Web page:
African ants rescue their wounded soldiers: study
Africa's Matabele ants, fierce predators of termites, rescue their wounded soldiers and bring them back to the nest where they are "treated," a new study showed Wednesday.
This helping behavior for the injured is the first to be detected in the insect world, according to an article in the US journal Science Advances by a German research team at the University of Wuerzburg's Biocentre.
The ants, formally known as Megaponera analis, are widespread south of the Sahara on the continent.
Two to four times a day, they set out in long files on raids to kill worker termites at their foraging sites.
But the attacks meet strong resistance from soldier termites guarding the worker termites, which have powerful jaws that kill and wound the Matabele ants in the fighting.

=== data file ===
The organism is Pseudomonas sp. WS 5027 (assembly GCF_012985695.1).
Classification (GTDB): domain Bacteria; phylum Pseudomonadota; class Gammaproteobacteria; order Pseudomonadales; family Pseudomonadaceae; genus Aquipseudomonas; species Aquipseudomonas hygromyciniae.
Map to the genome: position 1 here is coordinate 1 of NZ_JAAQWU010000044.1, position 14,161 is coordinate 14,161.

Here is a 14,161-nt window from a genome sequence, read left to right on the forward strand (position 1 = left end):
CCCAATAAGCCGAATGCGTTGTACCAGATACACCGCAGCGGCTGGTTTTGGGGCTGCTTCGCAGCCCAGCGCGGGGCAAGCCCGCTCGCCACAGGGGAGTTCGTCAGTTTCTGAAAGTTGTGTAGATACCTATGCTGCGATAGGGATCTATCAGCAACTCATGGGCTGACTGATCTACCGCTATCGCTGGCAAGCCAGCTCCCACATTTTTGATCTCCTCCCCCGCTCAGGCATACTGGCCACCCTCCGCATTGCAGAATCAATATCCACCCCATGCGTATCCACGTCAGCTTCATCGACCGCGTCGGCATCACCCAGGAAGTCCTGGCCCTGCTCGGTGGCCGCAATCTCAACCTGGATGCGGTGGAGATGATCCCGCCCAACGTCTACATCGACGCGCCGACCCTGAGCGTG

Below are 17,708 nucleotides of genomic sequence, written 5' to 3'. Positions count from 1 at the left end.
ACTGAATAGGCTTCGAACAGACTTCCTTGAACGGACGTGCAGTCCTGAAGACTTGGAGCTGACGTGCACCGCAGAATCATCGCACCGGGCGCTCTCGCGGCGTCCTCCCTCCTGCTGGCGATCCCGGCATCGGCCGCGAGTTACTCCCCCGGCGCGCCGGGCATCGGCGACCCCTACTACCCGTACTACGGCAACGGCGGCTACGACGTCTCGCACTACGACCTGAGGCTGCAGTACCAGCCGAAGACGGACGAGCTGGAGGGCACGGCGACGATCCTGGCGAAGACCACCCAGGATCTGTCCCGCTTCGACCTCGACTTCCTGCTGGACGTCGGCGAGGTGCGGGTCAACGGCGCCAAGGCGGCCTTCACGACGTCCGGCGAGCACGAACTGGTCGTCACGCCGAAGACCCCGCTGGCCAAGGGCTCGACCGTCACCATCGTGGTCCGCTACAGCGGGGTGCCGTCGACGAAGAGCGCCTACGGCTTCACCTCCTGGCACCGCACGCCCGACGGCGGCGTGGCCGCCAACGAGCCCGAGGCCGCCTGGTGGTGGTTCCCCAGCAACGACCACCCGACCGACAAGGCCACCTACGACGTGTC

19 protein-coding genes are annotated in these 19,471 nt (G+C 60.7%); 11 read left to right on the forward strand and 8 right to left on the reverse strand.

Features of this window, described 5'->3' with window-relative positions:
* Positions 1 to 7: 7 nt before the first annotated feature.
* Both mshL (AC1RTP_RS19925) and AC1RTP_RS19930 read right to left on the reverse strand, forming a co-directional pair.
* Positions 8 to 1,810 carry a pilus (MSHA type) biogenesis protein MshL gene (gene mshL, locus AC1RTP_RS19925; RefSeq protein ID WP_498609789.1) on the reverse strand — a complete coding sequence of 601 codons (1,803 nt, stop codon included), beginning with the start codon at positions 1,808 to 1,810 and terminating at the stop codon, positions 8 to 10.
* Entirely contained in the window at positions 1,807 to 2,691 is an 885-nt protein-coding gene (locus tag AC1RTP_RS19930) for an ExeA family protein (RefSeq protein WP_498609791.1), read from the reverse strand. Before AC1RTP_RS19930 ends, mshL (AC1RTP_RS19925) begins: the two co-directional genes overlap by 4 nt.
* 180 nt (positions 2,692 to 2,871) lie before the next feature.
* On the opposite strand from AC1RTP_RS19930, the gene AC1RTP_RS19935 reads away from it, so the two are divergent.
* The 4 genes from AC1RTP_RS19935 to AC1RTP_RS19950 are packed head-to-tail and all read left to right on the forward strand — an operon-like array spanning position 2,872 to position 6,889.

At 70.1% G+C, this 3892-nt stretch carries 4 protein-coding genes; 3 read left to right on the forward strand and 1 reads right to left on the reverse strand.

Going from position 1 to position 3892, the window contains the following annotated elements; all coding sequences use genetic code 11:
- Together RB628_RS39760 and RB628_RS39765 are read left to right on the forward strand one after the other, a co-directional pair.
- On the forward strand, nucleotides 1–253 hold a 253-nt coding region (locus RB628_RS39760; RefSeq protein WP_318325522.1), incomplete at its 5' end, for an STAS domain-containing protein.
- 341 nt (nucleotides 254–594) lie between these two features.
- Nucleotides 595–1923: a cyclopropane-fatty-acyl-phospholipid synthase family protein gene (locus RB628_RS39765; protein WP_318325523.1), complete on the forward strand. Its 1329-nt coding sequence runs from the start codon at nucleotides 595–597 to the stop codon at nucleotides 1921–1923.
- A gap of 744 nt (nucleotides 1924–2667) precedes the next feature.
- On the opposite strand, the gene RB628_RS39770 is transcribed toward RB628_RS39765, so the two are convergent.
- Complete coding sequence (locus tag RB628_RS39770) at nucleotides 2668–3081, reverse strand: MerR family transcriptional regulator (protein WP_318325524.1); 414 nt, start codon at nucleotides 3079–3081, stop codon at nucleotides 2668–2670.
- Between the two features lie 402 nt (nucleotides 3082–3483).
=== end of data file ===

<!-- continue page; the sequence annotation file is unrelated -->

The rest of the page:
Apparently to minimize their losses from these attacks, the ants have developed a rescue behavior until now unknown among insects.
When a Matabele ant is hurt in a fight, it will call its mates for help by excreting chemical substances in a kind of distress signal.
The injured ant will be carried back to the nest where it will receive "treatment" that usually involves peeling off the termites still clinging to the insect, the authors said in a statement.
"We have observed helping behavior vis-a-vis injured animals for the first time in invertebrates," said co-author Erik Frank.
Typically, individuals have little value for social insects, he noted.
But in the case of Matabele ants, "obviously, it pays off for the colony as a whole to invest in the rescue service," the researchers said.